10. I have done it without whey as well but it’s so salty that way (or whey) that I think it’s better to try and get some from your yogurt. If you stir it up it will separate faster too and then if you want to still eat it as yogurt you can add back honey or OJ or cream to get it thinner again (or just add to smoothies where it doesn’t matter).

  11. Charlotte, I hope you do your saurkraut. I haven’t talked to you but a few weeks ago my MIL was up and tried it on feta pizza and it was delish that way. She said it was the best saurkraut she’s ever had. What can I lactoferment and trade for more of your kraut? :p

  12. I agree, Annette. I did kimchi that way and it is still sitting in the fridge – too salty to eat. I keep hoping it will mellow out or something but, no luck. It worked but, it’s not enjoyable to eat.

  13. I wonder how parsnips would be? I have a mountain of them and want to use them up.

  14. I made parsnip pickles as an experiment a month ago and I would suggest lightly steaming or blanching them first. They are tough but that may be in part because I overwintered them?

  15. I remember reading a health study about 5 years ago that said essentially Scandinavia and Asian countries have higher rates of stomach cancer, possibly from all the salty foods they consume. I like using whey to ferment for just that reason. I feel like between all our bacon now and beef jerky we get enough salty stuff, although otherwise it’s just the salt I add to baked goods. It’s nice knowing exactly how much salt and sugar we consume!

    Likewise at the turn of the last century the average person consumed 10 #s of sugar and today it’s 120. We went through 60#s and 1/2 gallon of maple syrup and 1 gallon of honey in the last 12 months. It’s so nice to know that!

  16. I’m so excited about this Annette! Is it okay to link up more than one recipe? I think I’ll start a new ferment today!!

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  18. Diana, I’m so glad! I was just on your blog last night and love your starting seeds tutorial!

  19. Well, I don’t know if this applies but I just recently learned about rejuvelac.

    The instructions say you have to do is:

    - Soak about a cup of rye berries for 8 hours in filtered water in a glass jar.

    - Drain, rinse, drain again and let the berries sprout.

    - Then rinse again and fill the jar with two quarts of filtered water.

    - Cap securely with a piece of cheesecloth and leave on the counter, away from direct sunlight, for a day or two.

    - Strain and the rejuvelac is ready to drink. Keep it in the fridge. The rye berries can be reused a couple of times.

    I did this and found the resulting drink quite nice. It looks like lemonade and tastes kind of plain, can’t describe it – it’s an ok taste, though.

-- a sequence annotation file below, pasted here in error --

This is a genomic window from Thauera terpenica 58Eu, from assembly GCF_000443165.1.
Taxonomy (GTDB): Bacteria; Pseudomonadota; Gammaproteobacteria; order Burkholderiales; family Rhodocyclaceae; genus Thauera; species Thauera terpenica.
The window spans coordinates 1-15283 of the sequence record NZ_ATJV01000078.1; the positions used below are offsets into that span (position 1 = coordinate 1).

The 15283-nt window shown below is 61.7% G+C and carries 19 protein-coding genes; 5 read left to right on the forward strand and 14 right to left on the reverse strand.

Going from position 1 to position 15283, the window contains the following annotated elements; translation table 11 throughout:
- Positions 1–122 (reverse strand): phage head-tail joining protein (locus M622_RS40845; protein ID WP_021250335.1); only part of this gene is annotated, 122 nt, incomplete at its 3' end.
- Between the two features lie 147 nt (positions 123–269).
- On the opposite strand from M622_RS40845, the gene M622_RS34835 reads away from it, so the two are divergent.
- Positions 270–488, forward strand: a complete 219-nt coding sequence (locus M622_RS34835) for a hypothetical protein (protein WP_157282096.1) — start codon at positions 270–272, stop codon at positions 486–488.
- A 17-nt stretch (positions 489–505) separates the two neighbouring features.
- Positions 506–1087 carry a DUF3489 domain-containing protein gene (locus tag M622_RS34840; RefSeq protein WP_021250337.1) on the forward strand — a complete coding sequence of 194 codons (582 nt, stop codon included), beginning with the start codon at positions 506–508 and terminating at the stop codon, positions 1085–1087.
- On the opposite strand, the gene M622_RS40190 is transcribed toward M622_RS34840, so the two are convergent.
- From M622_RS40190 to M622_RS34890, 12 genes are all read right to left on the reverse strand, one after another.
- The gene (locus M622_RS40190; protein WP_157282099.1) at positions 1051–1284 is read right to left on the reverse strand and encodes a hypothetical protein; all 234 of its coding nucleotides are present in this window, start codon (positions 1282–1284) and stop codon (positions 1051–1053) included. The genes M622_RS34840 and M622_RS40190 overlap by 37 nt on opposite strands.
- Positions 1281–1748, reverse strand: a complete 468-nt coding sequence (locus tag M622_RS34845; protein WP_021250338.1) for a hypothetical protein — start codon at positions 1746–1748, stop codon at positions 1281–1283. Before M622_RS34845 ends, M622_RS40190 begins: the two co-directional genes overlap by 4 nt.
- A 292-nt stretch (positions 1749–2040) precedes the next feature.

However, soaking with water doesn’t address the phytic acid problem so now I’m adding whey to the first step and letting the rye berries soak for a full day.

    All sites I checked say to discard the “spent” berries or feed them to chickens. I don’t have chickens and hate to throw food away so I just boiled the berries in a little water until tender, about 10 minutes, I think. Added butter, a bit of cream and raw honey off the heat. And, surprisingly, the hubby and I liked the new breakfast concoction. :P

    Rye, wheat and quinoa produce the best results.

    From Wiki: Rejuvelac contains eight of the B vitamins, vitamins E and K, and a variety of proteins, dextrines, carbohydrates, phosphates and amylases. It is rich in enzymes that assist in digestion.

  20. Always learn new things when I read your blog! Never really been aware of lacto fermentation processing before – but find it very interesting.

  21. Auburn, I’ve always wanted to try that. do you have images and I can add a separate post for the rejuvelac so it shows up in the search function? I’m glad to hear how you like it since I *could* try a million recipes but not all of them will be hits.

    KFG I hope you’ll try something. Lacto fermentation is so cool – and a quick and easy way to preserve foods. One nice thing is like Emily’s point on the salsa post, namely that you don’t need to wait until you have a huge batch of stuff. She just keeps a crock of brine going and throws in veggies. I imagine this is how things were several hundred years ago too – so simple to can when you don’t need to boil up a box of jars first!

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  24. Richard Washburn

    I have a brand new product which is very useful in lacto fermented vegetables made in a jar.
    They are weights made of glass that fit into the top of the canning jar that help hold the veggies under the brine solution.
    I have them listed on Ebay, just search for ‘lacto ferment glass jar weights’.